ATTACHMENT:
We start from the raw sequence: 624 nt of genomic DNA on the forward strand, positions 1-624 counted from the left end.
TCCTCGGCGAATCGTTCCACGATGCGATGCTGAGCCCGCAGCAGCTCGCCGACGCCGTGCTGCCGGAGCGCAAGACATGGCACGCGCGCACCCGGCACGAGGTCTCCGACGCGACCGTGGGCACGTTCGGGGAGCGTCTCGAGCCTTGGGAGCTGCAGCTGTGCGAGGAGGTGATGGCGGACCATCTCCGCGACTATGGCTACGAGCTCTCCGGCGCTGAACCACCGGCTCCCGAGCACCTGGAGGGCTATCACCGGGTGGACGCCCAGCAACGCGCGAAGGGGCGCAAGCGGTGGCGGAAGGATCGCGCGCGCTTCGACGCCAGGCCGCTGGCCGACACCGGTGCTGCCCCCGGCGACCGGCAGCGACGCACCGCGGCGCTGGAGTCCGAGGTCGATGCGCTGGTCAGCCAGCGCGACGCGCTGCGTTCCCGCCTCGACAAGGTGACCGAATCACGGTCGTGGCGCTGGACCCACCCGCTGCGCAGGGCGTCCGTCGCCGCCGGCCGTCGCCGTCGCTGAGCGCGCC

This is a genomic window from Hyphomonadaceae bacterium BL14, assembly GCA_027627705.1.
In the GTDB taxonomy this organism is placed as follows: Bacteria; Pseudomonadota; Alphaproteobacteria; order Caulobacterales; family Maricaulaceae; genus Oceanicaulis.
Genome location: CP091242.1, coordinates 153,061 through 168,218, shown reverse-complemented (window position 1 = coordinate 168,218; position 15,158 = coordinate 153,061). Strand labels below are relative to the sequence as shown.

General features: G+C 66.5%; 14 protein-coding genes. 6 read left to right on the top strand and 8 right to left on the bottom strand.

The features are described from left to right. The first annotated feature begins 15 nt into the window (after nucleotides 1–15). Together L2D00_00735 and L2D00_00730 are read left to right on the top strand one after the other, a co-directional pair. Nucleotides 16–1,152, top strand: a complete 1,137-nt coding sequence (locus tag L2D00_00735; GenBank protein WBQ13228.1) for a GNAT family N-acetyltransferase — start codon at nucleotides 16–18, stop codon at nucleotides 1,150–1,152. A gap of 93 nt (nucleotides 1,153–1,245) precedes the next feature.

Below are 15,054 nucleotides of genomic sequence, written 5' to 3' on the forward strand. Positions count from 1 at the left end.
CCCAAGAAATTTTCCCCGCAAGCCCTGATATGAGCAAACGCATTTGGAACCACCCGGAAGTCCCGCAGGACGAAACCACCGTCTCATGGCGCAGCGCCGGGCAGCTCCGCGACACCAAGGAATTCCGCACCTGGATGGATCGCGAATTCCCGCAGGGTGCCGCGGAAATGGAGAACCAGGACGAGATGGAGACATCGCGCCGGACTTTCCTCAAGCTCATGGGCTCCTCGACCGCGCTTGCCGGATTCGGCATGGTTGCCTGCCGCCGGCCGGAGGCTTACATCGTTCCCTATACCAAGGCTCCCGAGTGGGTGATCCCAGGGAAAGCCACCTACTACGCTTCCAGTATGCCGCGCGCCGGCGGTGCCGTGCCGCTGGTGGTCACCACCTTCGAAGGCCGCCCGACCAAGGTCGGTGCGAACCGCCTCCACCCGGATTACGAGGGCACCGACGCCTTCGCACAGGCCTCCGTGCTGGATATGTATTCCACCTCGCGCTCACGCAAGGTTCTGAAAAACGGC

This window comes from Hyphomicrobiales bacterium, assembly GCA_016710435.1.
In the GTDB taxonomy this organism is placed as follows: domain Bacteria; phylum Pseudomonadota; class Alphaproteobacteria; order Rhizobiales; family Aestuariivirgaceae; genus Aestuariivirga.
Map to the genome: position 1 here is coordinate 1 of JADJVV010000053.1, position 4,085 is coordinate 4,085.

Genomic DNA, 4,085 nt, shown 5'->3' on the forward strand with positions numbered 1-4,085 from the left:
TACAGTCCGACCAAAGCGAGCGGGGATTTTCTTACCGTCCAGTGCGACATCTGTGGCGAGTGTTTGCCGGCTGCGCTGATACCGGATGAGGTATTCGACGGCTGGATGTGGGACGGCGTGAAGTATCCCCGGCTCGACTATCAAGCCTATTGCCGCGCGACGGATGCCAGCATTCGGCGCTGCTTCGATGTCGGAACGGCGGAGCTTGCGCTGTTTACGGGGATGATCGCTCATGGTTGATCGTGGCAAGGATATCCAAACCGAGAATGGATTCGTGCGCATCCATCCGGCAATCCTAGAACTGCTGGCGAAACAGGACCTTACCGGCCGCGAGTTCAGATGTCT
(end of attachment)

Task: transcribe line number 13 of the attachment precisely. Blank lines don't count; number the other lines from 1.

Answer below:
Genomic DNA, 4,085 nt, shown 5'->3' on the forward strand with positions numbered 1-4,085 from the left: